2. Rothwell CJ. Reengineering vital registration and statistics system for the United States. Prev Chronic Dis [serial online] 2004 Oct [Accessed 2004 Sep 15].
  3. National Center for Health Statistics. 2003 revisions of the U.S. standard certificates of live birth and death and report of fetal death. Atlanta (GA): Centers for Disease Control and Prevention; 2004.
  4. National Center for Health Statistics, Division of Vital Statistics. Report of the panel to evaluate the U.S. standard certificates. Atlanta (GA): Centers for Disease Control and Prevention; 2001.
  5. National Center for Health Statistics. Birth edit specifications for the 2003 proposed revision of the U.S. certificate of birth. Atlanta (GA): Centers for Disease Control and Prevention; 2002.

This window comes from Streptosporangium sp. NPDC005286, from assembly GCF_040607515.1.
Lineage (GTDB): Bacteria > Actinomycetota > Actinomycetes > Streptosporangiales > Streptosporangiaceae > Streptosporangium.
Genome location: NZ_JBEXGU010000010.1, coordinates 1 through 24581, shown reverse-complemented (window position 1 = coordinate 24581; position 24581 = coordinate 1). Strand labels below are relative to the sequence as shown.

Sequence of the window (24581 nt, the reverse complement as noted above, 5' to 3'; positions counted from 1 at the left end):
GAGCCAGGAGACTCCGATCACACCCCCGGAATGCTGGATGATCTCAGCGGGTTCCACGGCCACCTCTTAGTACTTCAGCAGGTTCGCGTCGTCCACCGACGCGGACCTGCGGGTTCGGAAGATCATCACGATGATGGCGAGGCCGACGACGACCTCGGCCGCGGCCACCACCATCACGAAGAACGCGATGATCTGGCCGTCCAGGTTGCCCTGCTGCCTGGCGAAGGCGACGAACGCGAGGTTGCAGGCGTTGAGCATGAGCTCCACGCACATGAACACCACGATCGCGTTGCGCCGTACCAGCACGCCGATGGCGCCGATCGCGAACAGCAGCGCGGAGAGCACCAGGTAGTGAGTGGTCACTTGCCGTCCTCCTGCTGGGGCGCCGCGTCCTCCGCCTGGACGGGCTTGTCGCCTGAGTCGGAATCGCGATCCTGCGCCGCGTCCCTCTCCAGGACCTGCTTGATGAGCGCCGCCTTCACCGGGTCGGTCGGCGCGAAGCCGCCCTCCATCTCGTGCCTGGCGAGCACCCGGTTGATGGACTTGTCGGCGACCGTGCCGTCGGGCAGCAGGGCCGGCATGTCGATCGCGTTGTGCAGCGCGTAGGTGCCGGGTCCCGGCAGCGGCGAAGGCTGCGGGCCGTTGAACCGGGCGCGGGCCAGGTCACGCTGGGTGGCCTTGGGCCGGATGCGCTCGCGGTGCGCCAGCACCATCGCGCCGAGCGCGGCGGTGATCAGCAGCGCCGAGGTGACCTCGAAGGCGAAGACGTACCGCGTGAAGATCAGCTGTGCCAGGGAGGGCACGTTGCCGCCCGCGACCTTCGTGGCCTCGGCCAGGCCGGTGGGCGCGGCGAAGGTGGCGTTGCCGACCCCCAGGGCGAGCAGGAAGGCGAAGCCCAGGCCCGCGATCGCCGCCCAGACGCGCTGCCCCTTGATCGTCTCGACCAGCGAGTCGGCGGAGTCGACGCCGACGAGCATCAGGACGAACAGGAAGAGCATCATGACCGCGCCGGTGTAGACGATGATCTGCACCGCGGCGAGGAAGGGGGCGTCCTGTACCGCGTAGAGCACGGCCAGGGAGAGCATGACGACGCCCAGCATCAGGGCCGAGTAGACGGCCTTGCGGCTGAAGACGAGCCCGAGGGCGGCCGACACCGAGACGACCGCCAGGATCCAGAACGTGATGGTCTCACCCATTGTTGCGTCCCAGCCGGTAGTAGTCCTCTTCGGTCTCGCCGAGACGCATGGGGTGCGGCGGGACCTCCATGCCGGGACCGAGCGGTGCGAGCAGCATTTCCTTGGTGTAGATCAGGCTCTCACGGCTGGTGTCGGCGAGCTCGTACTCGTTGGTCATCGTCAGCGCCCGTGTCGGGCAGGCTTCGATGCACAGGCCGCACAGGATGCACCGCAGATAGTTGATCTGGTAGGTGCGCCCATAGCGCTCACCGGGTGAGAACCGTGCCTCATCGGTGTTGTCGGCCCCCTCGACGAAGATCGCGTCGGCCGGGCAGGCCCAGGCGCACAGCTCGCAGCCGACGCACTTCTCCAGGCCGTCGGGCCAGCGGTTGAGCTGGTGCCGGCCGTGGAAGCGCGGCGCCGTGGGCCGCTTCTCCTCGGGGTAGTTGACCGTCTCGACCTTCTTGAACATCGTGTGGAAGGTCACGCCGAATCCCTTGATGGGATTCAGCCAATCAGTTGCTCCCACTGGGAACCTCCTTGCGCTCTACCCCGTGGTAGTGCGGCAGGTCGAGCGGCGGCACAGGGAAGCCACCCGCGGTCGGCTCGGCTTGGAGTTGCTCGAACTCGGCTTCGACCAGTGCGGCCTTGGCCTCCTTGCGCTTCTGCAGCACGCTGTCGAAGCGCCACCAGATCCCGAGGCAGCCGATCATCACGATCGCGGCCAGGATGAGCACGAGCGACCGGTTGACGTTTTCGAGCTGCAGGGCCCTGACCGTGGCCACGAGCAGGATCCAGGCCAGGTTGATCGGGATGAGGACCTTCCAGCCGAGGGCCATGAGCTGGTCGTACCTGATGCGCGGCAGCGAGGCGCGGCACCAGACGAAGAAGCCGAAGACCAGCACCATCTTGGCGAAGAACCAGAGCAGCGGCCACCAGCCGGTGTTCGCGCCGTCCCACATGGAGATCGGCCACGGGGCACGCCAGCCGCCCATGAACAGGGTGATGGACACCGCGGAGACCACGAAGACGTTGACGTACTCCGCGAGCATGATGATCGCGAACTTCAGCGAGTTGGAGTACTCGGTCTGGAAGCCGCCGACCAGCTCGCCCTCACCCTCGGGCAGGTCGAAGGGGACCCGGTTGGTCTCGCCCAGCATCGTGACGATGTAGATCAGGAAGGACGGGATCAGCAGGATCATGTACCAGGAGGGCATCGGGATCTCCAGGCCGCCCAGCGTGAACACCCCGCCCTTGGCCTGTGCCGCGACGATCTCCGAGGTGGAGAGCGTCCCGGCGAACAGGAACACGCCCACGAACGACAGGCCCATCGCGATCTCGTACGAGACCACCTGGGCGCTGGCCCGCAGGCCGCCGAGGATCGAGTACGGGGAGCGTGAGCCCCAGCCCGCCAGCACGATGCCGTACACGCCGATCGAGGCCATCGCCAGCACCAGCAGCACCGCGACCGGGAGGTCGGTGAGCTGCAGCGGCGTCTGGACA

6. National Center for Health Statistics. Death edit specifications for the 2003 proposed revision of the U.S. certificate of death. Atlanta (GA): Centers for Disease Control and Prevention; 2002.

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The opinions expressed by authors contributing to this journal do not necessarily reflect the opinions of the U.S. Department of Health and Human Services, the Public Health Service, the Centers for Disease Control and Prevention, or the authors’ affiliated institutions. Use of trade names is for identification only and does not imply endorsement by any of the groups named above.